6 – Calibration/installation position

Since the pressure gauge is a mechanical instrument, its position will affect the reading. Therefore, we should place the meter and the calibrator in a similar position during the calibration process. The manufacturer’s specifications for the operating/installation location should also be considered.
A typical specification for the installation position is that a 5-degree change in position should not change the pressure gauge indication more than half of the accuracy level (0.5 times).

Pressure gauges

7 – Generating pressure

To calibrate a pressure gauge, you need to source the pressure applied to the gauge. There are different ways to do that: you can use a pressure hand pump, a pressure regulator with a bottle, or even a deadweight tester. A deadweight tester will provide very accurate pressure and you don’t need a separate calibrator to measure the pressure, but the deadweight tester is expensive, not very mobile, requires a lot of attention to the use and it is sensitive to dirt.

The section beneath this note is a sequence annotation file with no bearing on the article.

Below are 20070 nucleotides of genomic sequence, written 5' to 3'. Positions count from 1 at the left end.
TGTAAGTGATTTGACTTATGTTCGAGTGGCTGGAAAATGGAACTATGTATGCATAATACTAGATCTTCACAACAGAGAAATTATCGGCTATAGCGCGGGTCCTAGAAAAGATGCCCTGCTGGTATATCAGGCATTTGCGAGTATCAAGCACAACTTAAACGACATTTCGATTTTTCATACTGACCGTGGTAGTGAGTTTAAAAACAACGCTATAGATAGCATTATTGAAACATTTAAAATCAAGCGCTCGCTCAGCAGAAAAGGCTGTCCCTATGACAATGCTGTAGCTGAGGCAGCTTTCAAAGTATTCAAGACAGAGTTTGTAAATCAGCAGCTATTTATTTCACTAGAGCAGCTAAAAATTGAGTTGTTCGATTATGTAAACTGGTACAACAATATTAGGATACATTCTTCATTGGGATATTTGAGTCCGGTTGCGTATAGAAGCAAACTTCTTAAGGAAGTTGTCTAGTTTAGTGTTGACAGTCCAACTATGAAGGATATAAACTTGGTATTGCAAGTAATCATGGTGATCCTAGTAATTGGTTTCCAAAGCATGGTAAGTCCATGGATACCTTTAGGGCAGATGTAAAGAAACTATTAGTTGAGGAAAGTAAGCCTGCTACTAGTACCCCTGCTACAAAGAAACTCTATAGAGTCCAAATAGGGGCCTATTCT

8 – Pressurizing / exercising the gauge

Due to its mechanical structure, the pressure gauge will always have some friction in use and may change its performance, so you should exercise it before calibrating it. This is especially true if the pressure gauge has not applied pressure for a period of time. To exercise, provide the rated maximum pressure, let it stay for one minute, then release the pressure and wait for one minute. You should repeat this process 2-3 times before starting the actual calibration cycle.

Pressure gauges

9 – Adiabatic effect

In a closed system with gas as the pressure medium, the temperature of the gas affects the volume of the gas, which has an effect on the pressure.